SEQUIM — The classic tale of “Cinderella” — the scorned stepsister with a heart of gold — will twirl into life this weekend in Sequim, but with a new musical twist.
The production, starring Eleanor Byrne as Cinderella and her brother Liam Byrne as Prince Charming, features about 25 student dancers of the Sequim Ballet, all dancing to nontraditional music.
“We decided to pick our own music” because traditional tunes associated with the show are “a little dismal,” said Laurel Herrera, owner of Sequim Ballet and production choreographer.
“All the songs are original songs that we have picked to put into the ballet, and I think they are better than the original.”
The Sequim Ballet will present “Cinderella” twice this Saturday — at 2 p.m. and 5 p.m. — on the main stage of Olympic Theatre Arts Center, 414 N. Sequim Ave.
That schedule will be repeated Saturday, March 5.
Tickets are $10 each for general admission and can be purchased at the door or online at www.olympictheatrearts.org.
Tickets also can be purchased in advance at the OTA box office between 1 p.m. and 5 p.m. Mondays through Fridays.
Proceeds will be donated to OTA.
30 original songs
The production includes about 30 original songs, all “handpicked and hand-put-together,” Herrera said.
“There is no falling back on the music that was written for the score.”
The story remains true to canon and will be “filled with humor, beauty and magic,” she said.
“As a group, we are all inspired by the music and story line of this ballet.”
Because this production will be a fresh take on the beloved fairy tale, Herrera said it has been quite challenging to piece together.
More complication each year
“This is the third time we have actually done a ballet, and each year, they have gotten more and more complicated,” she said.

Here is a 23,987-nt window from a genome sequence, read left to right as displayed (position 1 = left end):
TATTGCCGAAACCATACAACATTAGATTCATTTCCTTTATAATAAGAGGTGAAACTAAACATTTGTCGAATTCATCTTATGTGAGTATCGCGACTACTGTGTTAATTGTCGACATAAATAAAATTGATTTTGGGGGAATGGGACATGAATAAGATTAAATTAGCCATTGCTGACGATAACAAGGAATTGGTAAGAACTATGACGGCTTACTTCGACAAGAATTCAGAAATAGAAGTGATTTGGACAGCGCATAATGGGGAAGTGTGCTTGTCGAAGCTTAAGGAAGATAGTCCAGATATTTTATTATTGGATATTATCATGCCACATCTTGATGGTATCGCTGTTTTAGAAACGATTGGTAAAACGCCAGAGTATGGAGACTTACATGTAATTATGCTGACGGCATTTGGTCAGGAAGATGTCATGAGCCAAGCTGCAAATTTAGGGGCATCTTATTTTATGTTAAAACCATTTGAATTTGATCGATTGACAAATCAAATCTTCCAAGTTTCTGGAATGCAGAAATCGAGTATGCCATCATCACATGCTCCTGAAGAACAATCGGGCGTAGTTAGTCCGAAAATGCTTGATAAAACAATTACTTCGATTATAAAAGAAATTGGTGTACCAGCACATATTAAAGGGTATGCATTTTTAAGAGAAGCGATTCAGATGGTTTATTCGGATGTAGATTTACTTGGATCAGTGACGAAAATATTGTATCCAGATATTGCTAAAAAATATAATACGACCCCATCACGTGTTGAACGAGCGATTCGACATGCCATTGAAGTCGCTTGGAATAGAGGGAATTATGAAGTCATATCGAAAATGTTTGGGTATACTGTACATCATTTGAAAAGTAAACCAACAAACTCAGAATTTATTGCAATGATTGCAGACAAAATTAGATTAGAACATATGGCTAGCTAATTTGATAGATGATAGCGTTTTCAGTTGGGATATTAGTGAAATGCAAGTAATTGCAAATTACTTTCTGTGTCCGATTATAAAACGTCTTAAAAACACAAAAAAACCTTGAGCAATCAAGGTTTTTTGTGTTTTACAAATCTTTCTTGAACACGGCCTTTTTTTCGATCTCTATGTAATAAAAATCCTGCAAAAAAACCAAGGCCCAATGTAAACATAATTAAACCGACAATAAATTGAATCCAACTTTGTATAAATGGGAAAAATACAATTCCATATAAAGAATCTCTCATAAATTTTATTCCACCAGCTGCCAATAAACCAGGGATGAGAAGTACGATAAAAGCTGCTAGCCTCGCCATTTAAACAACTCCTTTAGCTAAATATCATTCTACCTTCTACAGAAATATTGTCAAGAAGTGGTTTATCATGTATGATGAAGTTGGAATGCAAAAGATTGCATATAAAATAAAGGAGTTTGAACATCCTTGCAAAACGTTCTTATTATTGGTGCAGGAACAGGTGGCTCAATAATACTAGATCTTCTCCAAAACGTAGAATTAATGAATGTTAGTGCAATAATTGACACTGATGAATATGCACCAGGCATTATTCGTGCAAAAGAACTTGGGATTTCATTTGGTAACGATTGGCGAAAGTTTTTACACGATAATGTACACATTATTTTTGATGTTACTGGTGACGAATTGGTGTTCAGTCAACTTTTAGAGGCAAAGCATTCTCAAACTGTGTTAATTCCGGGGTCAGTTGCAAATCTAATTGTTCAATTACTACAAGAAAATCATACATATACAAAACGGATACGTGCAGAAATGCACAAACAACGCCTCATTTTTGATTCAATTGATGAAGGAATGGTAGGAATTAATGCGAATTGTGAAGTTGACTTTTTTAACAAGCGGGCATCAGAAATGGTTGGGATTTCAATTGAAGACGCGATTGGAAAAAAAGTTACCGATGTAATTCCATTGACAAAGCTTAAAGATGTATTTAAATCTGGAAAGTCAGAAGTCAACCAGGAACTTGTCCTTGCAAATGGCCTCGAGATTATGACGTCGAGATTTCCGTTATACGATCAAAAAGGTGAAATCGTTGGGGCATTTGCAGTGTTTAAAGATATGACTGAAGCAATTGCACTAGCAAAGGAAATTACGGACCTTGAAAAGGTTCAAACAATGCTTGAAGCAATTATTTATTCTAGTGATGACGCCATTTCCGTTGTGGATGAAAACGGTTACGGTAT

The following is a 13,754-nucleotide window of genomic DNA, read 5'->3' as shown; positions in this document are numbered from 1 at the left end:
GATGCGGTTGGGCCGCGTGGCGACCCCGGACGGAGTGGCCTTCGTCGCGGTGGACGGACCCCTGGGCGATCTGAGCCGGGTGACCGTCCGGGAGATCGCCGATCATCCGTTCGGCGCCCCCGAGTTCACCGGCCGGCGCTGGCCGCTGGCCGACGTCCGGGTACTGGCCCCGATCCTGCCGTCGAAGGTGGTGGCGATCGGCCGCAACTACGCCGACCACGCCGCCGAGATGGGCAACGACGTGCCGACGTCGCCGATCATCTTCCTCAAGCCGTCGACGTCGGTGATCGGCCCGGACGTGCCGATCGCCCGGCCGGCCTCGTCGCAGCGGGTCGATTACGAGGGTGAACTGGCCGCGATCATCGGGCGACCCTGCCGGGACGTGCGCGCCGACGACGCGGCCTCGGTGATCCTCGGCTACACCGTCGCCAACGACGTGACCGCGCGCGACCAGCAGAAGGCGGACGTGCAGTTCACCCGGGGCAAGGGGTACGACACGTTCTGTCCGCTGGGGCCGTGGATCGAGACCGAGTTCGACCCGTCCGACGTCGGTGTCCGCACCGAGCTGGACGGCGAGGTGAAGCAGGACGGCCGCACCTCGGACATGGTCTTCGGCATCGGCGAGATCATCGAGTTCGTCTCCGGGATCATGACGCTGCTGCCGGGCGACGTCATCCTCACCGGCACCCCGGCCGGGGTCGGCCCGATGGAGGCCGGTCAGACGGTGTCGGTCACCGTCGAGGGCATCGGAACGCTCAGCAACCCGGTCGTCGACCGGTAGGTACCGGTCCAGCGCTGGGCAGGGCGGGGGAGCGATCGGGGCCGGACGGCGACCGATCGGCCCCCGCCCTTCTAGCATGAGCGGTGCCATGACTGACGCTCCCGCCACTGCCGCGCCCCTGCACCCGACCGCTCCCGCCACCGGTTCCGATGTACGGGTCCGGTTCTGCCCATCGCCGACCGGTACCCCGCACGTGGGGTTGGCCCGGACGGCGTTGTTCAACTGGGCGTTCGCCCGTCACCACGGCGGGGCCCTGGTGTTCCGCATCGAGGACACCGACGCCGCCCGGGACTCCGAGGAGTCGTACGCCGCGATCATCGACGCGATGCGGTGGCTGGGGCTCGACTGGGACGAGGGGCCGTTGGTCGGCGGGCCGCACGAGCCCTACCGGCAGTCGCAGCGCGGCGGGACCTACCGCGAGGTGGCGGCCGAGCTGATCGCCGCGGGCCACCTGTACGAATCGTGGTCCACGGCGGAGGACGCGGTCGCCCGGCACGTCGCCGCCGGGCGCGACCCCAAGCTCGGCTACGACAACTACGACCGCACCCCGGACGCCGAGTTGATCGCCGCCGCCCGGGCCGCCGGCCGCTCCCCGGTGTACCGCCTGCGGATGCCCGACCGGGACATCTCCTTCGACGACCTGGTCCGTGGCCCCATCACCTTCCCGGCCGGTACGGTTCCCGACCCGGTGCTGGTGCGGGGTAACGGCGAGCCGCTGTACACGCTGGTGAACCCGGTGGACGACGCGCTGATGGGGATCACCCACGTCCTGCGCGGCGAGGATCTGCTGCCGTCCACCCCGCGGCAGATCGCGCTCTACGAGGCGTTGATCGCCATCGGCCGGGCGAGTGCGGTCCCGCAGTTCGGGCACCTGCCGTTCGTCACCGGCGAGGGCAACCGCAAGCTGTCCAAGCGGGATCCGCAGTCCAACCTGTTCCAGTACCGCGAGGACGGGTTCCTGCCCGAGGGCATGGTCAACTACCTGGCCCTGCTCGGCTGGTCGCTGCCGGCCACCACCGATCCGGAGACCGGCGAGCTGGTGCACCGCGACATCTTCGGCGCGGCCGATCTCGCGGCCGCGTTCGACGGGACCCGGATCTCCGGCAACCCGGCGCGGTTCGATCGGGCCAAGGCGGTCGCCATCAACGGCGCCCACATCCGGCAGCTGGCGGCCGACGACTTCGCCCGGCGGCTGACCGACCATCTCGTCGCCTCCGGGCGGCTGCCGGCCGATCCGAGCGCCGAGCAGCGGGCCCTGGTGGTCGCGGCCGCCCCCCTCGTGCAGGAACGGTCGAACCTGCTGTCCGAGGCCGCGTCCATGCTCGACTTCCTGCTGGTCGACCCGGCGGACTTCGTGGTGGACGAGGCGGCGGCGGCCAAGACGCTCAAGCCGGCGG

Sequim Ballet, under Herrera’s direction, has been operating on the North Olympic Peninsula since 2010.
“Cinderella” is the most complicated production ever attempted by the ballet, Herrera said.
“Because of that, this has been more stressful than any of the other ones we have done,” she said.
“The dancers have worked very hard to bring ‘Cinderella’ to the stage.
“We’ve been in rehearsal for this since summertime.”
Herrera’s students range in age from 6 to 15, she said, adding that she is very proud of their dedication.
“You have to be here every Friday night whether you want to or not,” she said.
And “every Wednesday, the entire studio comes together for three hours,” Herrera continued.
“The kids get here right after school at 3:30 p.m. [and] stay until 6:30 p.m. We have been doing that now for eight weeks. It is such hard work.”
The students “have given up a lot, but that is what you have to do if you want to be . . . really good and have a fulfilling career” in ballet, Herrera said.
All that hard work will pay off when the students grace the stage, Herrera said, adding that the audience “will be amazed at the quality of the kids that are being trained in this small town.
“I expect them to perform like seasoned performers, and I think everybody will be very surprised at how professional they are.”
Herrera said she hopes to sow the seeds of greatness within her students.
“It is important for me to be that person in their life that sees the world a little differently and helps them rock it,” she said.
“It is important to feel you are a rock star in life” and can make a difference, “especially when you are 13.”
For additional information, call 360-683-7326.
Reporter Chris McDaniel can be reached at 360-452-2345, ext. 56650, or email@example.com.